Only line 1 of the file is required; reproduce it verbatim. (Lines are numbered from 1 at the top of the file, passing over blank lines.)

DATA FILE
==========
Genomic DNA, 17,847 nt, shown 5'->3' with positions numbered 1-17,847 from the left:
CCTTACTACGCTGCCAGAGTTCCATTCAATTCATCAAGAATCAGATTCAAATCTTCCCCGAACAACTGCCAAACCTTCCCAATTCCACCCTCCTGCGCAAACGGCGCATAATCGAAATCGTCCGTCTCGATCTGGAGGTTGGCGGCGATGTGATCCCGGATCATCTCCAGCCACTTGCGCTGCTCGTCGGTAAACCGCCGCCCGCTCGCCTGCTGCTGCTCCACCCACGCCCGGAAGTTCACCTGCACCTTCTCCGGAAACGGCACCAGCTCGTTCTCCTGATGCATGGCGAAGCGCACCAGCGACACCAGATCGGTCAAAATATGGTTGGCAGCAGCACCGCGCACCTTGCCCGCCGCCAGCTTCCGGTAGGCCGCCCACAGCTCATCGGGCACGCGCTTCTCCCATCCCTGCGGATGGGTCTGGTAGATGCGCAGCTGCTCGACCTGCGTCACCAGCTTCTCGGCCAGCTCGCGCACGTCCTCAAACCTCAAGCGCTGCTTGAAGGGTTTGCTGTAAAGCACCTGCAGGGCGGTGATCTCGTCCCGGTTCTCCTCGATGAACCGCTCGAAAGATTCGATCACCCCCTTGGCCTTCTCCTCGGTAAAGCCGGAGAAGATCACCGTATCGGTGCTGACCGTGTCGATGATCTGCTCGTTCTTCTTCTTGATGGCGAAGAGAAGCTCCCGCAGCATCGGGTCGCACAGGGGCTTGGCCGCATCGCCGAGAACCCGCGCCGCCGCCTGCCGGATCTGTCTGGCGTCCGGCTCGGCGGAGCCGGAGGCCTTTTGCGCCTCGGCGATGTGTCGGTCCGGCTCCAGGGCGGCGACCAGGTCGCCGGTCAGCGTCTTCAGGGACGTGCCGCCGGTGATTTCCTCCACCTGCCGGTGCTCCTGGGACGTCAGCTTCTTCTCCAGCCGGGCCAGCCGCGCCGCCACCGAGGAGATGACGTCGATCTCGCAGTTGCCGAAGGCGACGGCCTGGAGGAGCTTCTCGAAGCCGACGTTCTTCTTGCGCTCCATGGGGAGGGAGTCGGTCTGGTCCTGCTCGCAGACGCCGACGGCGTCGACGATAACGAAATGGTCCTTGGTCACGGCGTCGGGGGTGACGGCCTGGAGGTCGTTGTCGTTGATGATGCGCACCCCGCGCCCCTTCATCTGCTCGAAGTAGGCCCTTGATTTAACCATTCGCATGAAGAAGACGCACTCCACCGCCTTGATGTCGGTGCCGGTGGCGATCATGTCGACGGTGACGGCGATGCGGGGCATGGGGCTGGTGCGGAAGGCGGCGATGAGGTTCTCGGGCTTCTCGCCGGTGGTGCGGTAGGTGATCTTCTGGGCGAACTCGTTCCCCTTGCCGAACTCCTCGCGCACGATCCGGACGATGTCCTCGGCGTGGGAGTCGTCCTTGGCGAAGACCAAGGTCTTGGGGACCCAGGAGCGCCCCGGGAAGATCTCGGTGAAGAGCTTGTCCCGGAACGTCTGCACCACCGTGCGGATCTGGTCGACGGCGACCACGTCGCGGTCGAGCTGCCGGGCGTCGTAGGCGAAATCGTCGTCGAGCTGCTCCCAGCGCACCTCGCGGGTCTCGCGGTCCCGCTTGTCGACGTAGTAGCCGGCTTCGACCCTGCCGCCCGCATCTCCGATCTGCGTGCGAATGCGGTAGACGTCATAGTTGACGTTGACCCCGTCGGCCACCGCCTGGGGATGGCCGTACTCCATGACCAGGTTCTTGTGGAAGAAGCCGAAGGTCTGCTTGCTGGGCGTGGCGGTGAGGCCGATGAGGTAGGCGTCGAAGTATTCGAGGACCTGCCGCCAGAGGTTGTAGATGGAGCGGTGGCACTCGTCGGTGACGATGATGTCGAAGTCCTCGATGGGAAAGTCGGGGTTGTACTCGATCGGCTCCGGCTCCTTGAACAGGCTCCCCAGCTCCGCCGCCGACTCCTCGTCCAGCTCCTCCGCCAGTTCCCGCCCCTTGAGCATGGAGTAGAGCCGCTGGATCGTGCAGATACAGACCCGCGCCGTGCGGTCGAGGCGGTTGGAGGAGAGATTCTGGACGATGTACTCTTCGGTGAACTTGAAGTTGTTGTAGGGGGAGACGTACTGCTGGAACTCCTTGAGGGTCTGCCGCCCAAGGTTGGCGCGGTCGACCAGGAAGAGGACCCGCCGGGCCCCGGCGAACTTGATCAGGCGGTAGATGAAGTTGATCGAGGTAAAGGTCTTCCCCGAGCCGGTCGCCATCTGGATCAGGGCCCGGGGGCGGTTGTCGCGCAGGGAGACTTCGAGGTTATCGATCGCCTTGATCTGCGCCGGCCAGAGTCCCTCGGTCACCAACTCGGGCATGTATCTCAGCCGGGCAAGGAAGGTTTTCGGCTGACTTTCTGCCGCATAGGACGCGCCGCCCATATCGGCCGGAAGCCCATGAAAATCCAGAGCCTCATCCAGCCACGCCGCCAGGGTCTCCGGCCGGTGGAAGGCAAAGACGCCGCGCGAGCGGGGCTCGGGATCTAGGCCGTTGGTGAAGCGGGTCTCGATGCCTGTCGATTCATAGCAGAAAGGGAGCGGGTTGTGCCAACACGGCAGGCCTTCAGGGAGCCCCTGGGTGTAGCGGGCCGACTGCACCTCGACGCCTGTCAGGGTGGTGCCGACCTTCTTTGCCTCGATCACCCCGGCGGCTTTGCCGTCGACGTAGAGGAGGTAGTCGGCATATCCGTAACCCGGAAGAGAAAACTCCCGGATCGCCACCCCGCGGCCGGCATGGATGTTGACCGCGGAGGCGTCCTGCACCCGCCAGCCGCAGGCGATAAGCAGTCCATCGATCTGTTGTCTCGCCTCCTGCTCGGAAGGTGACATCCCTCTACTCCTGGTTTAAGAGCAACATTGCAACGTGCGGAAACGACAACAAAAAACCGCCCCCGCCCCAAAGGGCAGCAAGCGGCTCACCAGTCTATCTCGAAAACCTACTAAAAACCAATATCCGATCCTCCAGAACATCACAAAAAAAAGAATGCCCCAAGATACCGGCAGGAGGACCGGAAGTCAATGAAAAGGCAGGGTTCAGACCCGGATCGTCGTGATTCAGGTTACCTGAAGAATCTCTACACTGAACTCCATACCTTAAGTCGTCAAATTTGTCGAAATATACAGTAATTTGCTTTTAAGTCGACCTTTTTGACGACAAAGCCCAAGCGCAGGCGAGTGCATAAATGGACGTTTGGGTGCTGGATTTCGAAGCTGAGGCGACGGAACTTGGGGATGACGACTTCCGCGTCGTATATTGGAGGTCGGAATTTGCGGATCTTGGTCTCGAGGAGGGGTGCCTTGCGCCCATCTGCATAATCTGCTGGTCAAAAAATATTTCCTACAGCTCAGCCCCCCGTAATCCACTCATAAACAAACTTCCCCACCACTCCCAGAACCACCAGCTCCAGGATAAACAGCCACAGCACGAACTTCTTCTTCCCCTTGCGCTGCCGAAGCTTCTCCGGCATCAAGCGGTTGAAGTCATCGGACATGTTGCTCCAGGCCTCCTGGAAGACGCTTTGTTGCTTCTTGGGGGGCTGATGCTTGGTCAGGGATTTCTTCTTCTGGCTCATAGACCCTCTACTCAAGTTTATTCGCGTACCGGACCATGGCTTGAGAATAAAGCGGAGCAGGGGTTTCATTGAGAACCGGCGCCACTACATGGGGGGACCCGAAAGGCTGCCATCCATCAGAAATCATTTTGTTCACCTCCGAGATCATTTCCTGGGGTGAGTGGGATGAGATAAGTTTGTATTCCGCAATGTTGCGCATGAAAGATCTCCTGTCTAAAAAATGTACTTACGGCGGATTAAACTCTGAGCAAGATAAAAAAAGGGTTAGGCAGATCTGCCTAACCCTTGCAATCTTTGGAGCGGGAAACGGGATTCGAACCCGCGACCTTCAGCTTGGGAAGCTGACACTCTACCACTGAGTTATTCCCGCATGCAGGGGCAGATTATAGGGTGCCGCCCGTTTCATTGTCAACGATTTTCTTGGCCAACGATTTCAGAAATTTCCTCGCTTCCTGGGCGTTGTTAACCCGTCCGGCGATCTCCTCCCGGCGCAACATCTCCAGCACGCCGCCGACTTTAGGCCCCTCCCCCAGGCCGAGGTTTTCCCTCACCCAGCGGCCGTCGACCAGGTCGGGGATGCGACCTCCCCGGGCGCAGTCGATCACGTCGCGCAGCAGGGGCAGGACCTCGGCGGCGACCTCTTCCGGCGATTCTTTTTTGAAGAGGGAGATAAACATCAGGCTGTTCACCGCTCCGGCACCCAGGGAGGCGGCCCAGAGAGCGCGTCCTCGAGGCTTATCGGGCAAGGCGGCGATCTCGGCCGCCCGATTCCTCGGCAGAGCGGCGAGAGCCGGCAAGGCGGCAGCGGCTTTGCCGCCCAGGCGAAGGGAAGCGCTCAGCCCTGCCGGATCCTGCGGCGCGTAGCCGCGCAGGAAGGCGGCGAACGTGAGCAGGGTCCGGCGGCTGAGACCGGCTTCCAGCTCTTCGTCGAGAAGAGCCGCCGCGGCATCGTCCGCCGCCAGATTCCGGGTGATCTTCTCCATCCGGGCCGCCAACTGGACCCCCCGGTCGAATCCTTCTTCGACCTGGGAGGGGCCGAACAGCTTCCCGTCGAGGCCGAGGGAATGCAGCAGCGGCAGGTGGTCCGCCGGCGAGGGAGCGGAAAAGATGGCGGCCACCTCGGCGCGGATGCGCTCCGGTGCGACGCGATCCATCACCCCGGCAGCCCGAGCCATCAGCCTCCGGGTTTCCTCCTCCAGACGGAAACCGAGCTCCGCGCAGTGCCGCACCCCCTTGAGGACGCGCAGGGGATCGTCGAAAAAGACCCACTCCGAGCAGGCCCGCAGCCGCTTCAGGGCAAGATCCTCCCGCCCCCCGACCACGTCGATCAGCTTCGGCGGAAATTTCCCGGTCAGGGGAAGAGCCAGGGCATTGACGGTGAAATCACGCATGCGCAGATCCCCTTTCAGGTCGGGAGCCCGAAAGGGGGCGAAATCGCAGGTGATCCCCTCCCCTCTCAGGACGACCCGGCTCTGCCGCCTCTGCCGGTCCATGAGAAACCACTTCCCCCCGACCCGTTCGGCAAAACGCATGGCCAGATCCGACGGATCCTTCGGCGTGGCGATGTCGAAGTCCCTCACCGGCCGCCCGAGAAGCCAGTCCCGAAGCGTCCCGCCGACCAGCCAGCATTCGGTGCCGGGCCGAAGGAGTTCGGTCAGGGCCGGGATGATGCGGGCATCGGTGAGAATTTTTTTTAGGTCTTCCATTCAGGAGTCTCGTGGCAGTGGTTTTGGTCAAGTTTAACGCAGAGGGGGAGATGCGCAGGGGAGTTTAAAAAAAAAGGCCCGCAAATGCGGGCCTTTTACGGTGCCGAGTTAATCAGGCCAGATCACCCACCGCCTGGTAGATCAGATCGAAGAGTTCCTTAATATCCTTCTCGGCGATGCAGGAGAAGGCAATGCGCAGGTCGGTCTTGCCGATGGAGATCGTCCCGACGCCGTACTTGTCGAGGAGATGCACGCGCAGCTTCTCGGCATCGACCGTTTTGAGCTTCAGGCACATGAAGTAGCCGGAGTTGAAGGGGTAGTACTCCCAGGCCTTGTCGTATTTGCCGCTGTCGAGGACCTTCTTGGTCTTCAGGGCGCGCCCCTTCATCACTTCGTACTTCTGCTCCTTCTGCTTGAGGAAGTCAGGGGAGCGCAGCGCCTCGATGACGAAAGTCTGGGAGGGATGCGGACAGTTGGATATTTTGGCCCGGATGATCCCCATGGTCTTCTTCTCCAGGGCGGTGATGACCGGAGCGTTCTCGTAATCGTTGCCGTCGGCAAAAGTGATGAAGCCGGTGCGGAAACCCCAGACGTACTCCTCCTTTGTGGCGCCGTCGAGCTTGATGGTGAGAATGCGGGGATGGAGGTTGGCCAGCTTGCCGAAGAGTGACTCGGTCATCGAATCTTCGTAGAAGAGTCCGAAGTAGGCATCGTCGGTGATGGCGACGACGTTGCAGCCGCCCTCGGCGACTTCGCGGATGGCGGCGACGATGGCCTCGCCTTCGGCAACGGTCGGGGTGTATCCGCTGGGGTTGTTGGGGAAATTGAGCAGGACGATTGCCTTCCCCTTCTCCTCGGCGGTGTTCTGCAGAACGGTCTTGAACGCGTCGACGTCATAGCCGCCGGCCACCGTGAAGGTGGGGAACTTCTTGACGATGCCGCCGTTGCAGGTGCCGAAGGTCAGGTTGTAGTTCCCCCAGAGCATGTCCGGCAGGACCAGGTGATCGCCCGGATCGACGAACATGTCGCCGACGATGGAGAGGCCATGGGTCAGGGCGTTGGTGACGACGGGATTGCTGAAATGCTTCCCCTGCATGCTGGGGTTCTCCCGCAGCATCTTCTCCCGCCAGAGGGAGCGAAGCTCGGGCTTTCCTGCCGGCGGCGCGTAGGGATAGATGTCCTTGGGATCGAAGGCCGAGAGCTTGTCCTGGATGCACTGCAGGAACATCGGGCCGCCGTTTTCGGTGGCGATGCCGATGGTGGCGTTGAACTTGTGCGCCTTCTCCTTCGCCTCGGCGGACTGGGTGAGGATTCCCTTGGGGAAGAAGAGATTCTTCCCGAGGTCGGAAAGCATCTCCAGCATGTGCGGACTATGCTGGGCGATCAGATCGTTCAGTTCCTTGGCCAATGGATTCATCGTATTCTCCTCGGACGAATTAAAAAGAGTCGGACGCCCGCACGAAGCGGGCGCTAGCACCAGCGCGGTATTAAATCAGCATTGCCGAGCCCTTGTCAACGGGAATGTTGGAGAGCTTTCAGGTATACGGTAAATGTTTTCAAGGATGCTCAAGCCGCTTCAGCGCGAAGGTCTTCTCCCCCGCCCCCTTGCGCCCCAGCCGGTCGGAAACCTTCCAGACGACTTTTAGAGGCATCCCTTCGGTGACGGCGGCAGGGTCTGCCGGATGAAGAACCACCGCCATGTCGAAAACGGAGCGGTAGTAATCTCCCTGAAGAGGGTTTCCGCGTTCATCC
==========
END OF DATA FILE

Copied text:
Genomic DNA, 17,847 nt, shown 5'->3' with positions numbered 1-17,847 from the left: